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Thursday 17 Aug 2017 | 14:18 | SYDNEY
Thursday 17 Aug 2017 | 14:18 | SYDNEY

Funerals remind us of the cost of war

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COMMENTS

25 August 2011 11:59

James Brown's recent piece about why the Prime Minister should stop attending military funerals gets it a bit wrong.

As the Australian death toll mounts in Afghanistan, the public has become quietly anesthetised. While public opinion polls reflect gradually increasing discomfort with the war, no one is marching down Collins or George Street or bringing any real pressure to bear on our political leadership to change its policies.

For James, this may seem an encouraging sign, a reflection of a healthy divestment of the myth that casualties in war are extraordinary, and an acclimatisation to the gruesome realities of conflict (as if partaking in military operations overseas should lead us to expect, unquestioningly, the loss of Australian lives, irrespective of what's at stake).

In fact, the explanation for Australia's silence is much more mundane: after a decade at war, the Australian public, almost completely unaffected by the costs of our role in Afghanistan, has all but perfected the ability of tuning out.

Partly as a cause of this and partly as a consequence, a convenient bipartisanship has settled over the issue of what we're doing in Afghanistan and why. Neither side of politics has any inclination to be seen 'back-flipping' or upsetting the status quo over an issue of such limited political consequence.

Contrary to James' argument, then, the de-politicisation of Afghanistan lies at the heart of the problem. The ready bipartisan acceptance of our soldiers' deaths and funerals has engendered, and compounded, the kind of complacency that lets our Prime Minister get away without 'working hard to prevent Australian soldiers from being killed in the future' — even if to do so only requires, at a minimum, placing a few additional strictures on the kinds of operations they perform, and comes at no real cost to our national interest.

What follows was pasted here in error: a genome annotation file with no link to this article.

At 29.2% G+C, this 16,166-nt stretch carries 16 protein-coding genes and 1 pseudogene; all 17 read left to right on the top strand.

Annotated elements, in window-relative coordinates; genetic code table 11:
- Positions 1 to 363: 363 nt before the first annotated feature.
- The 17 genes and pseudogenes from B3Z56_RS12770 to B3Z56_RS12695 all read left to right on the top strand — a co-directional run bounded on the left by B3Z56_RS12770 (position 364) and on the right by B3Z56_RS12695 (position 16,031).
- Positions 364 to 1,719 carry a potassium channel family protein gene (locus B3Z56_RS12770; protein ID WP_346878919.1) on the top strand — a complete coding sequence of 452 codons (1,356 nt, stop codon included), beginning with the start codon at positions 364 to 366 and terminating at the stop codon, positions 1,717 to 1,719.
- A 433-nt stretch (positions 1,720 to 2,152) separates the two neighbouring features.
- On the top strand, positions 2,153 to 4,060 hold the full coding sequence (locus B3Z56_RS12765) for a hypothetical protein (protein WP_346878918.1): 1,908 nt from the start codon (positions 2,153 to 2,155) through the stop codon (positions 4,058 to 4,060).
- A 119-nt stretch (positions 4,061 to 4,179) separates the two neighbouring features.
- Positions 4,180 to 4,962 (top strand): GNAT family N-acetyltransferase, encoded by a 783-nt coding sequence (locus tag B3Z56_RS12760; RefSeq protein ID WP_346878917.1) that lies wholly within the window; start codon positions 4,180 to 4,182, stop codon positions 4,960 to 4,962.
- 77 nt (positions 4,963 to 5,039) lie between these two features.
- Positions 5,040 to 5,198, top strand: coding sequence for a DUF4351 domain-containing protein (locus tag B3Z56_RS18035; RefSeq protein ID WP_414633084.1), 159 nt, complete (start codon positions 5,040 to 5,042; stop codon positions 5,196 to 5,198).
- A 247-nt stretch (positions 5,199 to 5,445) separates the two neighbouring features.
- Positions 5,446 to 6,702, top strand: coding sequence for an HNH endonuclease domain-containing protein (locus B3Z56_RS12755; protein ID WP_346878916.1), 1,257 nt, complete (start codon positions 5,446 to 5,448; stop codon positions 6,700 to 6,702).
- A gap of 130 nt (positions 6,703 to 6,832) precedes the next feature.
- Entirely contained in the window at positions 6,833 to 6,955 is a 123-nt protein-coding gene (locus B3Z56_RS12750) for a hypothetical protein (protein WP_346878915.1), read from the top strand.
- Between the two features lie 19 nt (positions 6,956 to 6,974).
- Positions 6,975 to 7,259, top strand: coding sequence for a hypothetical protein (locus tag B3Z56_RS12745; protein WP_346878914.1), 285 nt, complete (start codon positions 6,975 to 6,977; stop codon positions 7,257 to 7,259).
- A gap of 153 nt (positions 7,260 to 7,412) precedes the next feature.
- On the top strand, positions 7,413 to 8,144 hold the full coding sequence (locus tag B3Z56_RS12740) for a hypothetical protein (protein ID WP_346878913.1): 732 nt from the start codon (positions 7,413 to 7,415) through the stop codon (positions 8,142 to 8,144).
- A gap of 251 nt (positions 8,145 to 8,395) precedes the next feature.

This political situation is unlikely to change. If Prime Minister Gillard is to be jolted out of her complacency, the impetus will have to come from her own conscience. That, in turn, will rely on her remaining fully, and personally, attuned to the scale of pain and suffering that her policies are producing, manifest most obviously in the form of military funerals.

For this reason, and others, she should definitely keep going to military funerals — provided, of course, that her attendance does not conflict with the wishes or preferences of the bereaved. She should also make regular visits to repatriation wards around Australia. There, missing arms and legs, the use of colostomy bags and the stricken faces of young men with post-traumatic stress disorder testify to the true cost of our reckless unwillingness to change tack in Afghanistan. 

Photo courtesy of the Prime Minister's Flickr account.

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